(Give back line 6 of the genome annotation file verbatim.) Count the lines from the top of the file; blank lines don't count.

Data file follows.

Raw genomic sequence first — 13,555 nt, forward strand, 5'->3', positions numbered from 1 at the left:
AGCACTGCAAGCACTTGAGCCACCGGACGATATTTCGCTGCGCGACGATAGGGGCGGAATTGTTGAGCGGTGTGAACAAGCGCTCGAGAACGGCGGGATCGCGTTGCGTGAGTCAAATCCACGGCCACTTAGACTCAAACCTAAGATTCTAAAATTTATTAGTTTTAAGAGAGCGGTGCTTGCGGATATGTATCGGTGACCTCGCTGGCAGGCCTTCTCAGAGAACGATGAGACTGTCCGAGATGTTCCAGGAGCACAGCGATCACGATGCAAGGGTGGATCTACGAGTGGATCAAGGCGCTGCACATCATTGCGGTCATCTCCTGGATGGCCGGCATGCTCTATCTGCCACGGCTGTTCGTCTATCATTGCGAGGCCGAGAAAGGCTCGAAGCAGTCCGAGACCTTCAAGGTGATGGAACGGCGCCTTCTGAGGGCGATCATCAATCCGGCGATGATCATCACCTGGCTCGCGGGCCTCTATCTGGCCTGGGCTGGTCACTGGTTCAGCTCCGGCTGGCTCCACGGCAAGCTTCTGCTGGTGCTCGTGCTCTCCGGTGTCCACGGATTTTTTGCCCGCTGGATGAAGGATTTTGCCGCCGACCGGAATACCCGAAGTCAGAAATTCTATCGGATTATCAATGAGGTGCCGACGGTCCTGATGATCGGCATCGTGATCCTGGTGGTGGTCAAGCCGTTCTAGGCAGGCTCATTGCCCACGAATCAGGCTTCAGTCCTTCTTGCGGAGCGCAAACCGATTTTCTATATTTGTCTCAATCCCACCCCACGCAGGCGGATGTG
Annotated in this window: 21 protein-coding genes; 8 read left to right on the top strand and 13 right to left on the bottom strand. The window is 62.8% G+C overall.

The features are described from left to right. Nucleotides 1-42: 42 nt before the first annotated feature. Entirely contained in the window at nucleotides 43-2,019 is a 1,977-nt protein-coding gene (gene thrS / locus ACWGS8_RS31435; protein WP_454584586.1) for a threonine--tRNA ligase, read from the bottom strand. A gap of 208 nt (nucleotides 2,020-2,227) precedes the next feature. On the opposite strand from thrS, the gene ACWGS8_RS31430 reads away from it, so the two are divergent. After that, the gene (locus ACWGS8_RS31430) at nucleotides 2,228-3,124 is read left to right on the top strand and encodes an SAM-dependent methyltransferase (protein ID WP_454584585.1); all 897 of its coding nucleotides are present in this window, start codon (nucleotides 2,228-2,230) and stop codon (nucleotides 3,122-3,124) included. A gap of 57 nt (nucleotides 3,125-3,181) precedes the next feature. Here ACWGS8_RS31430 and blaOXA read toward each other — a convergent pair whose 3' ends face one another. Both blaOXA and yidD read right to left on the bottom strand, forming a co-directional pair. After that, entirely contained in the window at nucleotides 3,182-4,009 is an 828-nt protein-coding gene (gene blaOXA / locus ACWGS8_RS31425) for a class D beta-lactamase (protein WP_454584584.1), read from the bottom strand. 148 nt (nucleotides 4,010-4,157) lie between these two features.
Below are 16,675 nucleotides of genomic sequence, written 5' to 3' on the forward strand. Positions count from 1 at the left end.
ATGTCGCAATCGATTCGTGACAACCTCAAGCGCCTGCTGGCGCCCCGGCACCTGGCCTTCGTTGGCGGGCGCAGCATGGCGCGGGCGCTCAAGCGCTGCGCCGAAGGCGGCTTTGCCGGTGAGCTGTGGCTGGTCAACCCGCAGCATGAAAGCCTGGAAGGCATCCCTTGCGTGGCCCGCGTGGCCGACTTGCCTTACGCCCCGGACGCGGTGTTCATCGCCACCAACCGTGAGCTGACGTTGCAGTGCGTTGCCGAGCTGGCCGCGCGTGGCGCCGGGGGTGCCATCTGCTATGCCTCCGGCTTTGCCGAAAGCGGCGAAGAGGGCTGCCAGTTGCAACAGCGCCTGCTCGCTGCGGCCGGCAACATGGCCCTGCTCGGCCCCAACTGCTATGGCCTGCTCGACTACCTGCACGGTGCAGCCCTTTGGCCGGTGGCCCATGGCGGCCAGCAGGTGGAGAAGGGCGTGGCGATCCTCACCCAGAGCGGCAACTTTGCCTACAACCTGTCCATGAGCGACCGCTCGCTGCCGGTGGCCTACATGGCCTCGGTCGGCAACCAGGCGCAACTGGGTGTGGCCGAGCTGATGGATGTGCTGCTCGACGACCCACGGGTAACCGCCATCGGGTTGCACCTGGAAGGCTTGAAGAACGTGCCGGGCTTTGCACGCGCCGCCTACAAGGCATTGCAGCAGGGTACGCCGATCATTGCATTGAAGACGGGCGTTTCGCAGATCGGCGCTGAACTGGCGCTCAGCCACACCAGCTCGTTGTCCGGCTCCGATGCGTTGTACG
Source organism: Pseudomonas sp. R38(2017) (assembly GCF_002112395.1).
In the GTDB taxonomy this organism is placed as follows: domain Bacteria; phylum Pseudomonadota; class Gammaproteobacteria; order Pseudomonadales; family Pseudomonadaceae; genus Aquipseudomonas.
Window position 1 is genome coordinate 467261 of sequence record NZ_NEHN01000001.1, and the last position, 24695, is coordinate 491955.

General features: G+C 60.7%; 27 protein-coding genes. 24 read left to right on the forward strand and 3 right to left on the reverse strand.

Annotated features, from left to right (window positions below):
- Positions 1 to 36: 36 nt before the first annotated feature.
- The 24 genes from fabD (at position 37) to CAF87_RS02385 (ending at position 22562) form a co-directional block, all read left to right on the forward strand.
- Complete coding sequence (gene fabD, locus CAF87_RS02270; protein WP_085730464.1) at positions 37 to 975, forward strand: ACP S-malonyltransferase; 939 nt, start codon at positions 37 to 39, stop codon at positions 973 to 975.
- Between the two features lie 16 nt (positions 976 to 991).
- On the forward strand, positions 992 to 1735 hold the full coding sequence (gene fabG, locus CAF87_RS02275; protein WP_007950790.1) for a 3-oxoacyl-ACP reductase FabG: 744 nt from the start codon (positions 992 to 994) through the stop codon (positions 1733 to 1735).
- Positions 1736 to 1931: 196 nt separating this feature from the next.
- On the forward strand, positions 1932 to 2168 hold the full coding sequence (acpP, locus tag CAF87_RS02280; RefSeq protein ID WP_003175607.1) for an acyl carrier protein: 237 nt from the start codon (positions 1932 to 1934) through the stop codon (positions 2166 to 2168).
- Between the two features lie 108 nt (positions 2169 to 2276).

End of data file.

ATGTCGCAATCGATTCGTGACAACCTCAAGCGCCTGCTGGCGCCCCGGCACCTGGCCTTCGTTGGCGGGCGCAGCATGGCGCGGGCGCTCAAGCGCTGCGCCGAAGGCGGCTTTGCCGGTGAGCTGTGGCTGGTCAACCCGCAGCATGAAAGCCTGGAAGGCATCCCTTGCGTGGCCCGCGTGGCCGACTTGCCTTACGCCCCGGACGCGGTGTTCATCGCCACCAACCGTGAGCTGACGTTGCAGTGCGTTGCCGAGCTGGCCGCGCGTGGCGCCGGGGGTGCCATCTGCTATGCCTCCGGCTTTGCCGAAAGCGGCGAAGAGGGCTGCCAGTTGCAACAGCGCCTGCTCGCTGCGGCCGGCAACATGGCCCTGCTCGGCCCCAACTGCTATGGCCTGCTCGACTACCTGCACGGTGCAGCCCTTTGGCCGGTGGCCCATGGCGGCCAGCAGGTGGAGAAGGGCGTGGCGATCCTCACCCAGAGCGGCAACTTTGCCTACAACCTGTCCATGAGCGACCGCTCGCTGCCGGTGGCCTACATGGCCTCGGTCGGCAACCAGGCGCAACTGGGTGTGGCCGAGCTGATGGATGTGCTGCTCGACGACCCACGGGTAACCGCCATCGGGTTGCACCTGGAAGGCTTGAAGAACGTGCCGGGCTTTGCACGCGCCGCCTACAAGGCATTGCAGCAGGGTACGCCGATCATTGCATTGAAGACGGGCGTTTCGCAGATCGGCGCTGAACTGGCGCTCAGCCACACCAGCTCGTTGTCCGGCTCCGATGCGTTGTACG